What were the most satisfying things for you as Director at EROS?

“I’ve taken a lot of pride in doing EROS overviews in hundreds of meetings. Being able to talk about the story of EROS and getting people relaxed, and willing to listen, and ready for their meetings or their tour, and taking pride in being able to do that.”

You missed the transition within USGS to free and open Landsat data?

“I did. But I came from the world of meteorological satellites. Except for DMSP transmission, the data was free and open once it hit the ground. It was EFTO  - Encrypted For Transmission Only. My mentality had always been, it should be free and open. Why is this an issue?”

Do you think Land Change Monitoring, Assessment and Projection (LCMAP) is a good initiative for this Center?

“I really think LCMAP steps up and puts things in a view of ‘why.’ People say, ‘Who cares? Well, this is why you should care, because of these issues.’ LCMAP helps put those things in a context. We’re just starting it, but I think it is going to be very instrumental. There’s going to be a lot of important activities related to that type of science and application.”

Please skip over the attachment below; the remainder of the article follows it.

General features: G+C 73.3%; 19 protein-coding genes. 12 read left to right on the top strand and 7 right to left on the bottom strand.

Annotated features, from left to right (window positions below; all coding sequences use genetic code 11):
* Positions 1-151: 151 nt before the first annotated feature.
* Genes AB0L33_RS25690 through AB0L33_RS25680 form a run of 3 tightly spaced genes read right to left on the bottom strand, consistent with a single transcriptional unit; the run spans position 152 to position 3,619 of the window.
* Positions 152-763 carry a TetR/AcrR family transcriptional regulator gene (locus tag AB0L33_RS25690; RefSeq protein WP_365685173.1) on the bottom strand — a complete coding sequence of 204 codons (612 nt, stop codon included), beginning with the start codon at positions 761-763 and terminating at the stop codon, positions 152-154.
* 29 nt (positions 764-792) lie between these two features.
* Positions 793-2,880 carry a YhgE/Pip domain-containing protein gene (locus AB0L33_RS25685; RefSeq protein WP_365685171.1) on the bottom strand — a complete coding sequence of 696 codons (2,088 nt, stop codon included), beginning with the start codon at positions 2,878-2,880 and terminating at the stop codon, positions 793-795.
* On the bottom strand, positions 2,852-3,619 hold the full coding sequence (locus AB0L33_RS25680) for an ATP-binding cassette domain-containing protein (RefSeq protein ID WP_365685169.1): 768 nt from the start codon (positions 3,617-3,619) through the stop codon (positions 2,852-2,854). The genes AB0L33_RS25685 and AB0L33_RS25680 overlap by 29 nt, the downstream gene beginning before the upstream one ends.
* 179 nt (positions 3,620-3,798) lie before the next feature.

What will you miss about working and being part of EROS?

“I’ll start by saying I’ve left a lot of jobs, and I’ve been fortunate enough to have left all of those jobs on a positive note. I feel the same way here. I’ll miss the hallway drive-bys, the opportunity to just start talking to folks. Being the director is fun. You get to make the final call. I’ll miss the pride people take. I’ll miss the opportunities that come in chatting with the guards in the morning and then again when you’re leaving. Talking to the folks who are taking care of the facility. Just letting people know you’re interested in what they’re doing, or talking to them about what’s going on in their lives. Discussing important topics like who will quarterback the Broncos or what will the weather do today—the small, personal things.”